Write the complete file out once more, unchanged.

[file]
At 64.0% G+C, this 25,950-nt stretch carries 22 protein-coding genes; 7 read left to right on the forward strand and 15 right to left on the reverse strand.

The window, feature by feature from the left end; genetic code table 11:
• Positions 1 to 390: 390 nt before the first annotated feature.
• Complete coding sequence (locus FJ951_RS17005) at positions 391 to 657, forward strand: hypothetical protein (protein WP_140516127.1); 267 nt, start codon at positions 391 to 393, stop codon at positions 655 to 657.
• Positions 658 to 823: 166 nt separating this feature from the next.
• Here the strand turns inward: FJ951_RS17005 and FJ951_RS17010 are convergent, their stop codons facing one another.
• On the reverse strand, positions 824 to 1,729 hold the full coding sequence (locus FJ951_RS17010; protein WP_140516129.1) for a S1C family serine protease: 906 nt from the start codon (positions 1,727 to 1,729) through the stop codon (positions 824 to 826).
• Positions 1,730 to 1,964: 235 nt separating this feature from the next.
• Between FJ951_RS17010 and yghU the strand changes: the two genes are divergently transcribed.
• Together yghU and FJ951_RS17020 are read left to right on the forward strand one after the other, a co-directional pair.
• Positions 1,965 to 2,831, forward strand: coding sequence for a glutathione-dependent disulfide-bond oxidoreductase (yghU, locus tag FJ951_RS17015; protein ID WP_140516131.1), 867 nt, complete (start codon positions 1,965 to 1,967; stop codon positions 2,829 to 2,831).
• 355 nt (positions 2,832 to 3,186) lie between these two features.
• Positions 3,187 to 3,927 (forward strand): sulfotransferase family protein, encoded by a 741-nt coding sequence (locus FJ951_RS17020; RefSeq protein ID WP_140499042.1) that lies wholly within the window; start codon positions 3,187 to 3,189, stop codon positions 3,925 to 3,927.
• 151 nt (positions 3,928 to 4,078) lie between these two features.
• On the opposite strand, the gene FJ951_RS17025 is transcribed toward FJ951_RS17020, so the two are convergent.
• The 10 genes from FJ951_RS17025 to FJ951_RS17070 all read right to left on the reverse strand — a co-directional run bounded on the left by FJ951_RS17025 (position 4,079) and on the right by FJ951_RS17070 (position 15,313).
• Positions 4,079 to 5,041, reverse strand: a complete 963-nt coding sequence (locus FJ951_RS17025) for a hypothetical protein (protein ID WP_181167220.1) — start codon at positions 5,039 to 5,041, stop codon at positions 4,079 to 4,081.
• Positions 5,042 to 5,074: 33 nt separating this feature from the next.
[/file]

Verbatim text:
At 64.0% G+C, this 25,950-nt stretch carries 22 protein-coding genes; 7 read left to right on the forward strand and 15 right to left on the reverse strand.

The window, feature by feature from the left end; genetic code table 11:
• Positions 1 to 390: 390 nt before the first annotated feature.
• Complete coding sequence (locus FJ951_RS17005) at positions 391 to 657, forward strand: hypothetical protein (protein WP_140516127.1); 267 nt, start codon at positions 391 to 393, stop codon at positions 655 to 657.
• Positions 658 to 823: 166 nt separating this feature from the next.
• Here the strand turns inward: FJ951_RS17005 and FJ951_RS17010 are convergent, their stop codons facing one another.
• On the reverse strand, positions 824 to 1,729 hold the full coding sequence (locus FJ951_RS17010; protein WP_140516129.1) for a S1C family serine protease: 906 nt from the start codon (positions 1,727 to 1,729) through the stop codon (positions 824 to 826).
• Positions 1,730 to 1,964: 235 nt separating this feature from the next.
• Between FJ951_RS17010 and yghU the strand changes: the two genes are divergently transcribed.
• Together yghU and FJ951_RS17020 are read left to right on the forward strand one after the other, a co-directional pair.
• Positions 1,965 to 2,831, forward strand: coding sequence for a glutathione-dependent disulfide-bond oxidoreductase (yghU, locus tag FJ951_RS17015; protein ID WP_140516131.1), 867 nt, complete (start codon positions 1,965 to 1,967; stop codon positions 2,829 to 2,831).
• 355 nt (positions 2,832 to 3,186) lie between these two features.
• Positions 3,187 to 3,927 (forward strand): sulfotransferase family protein, encoded by a 741-nt coding sequence (locus FJ951_RS17020; RefSeq protein ID WP_140499042.1) that lies wholly within the window; start codon positions 3,187 to 3,189, stop codon positions 3,925 to 3,927.
• 151 nt (positions 3,928 to 4,078) lie between these two features.
• On the opposite strand, the gene FJ951_RS17025 is transcribed toward FJ951_RS17020, so the two are convergent.
• The 10 genes from FJ951_RS17025 to FJ951_RS17070 all read right to left on the reverse strand — a co-directional run bounded on the left by FJ951_RS17025 (position 4,079) and on the right by FJ951_RS17070 (position 15,313).
• Positions 4,079 to 5,041, reverse strand: a complete 963-nt coding sequence (locus FJ951_RS17025) for a hypothetical protein (protein ID WP_181167220.1) — start codon at positions 5,039 to 5,041, stop codon at positions 4,079 to 4,081.
• Positions 5,042 to 5,074: 33 nt separating this feature from the next.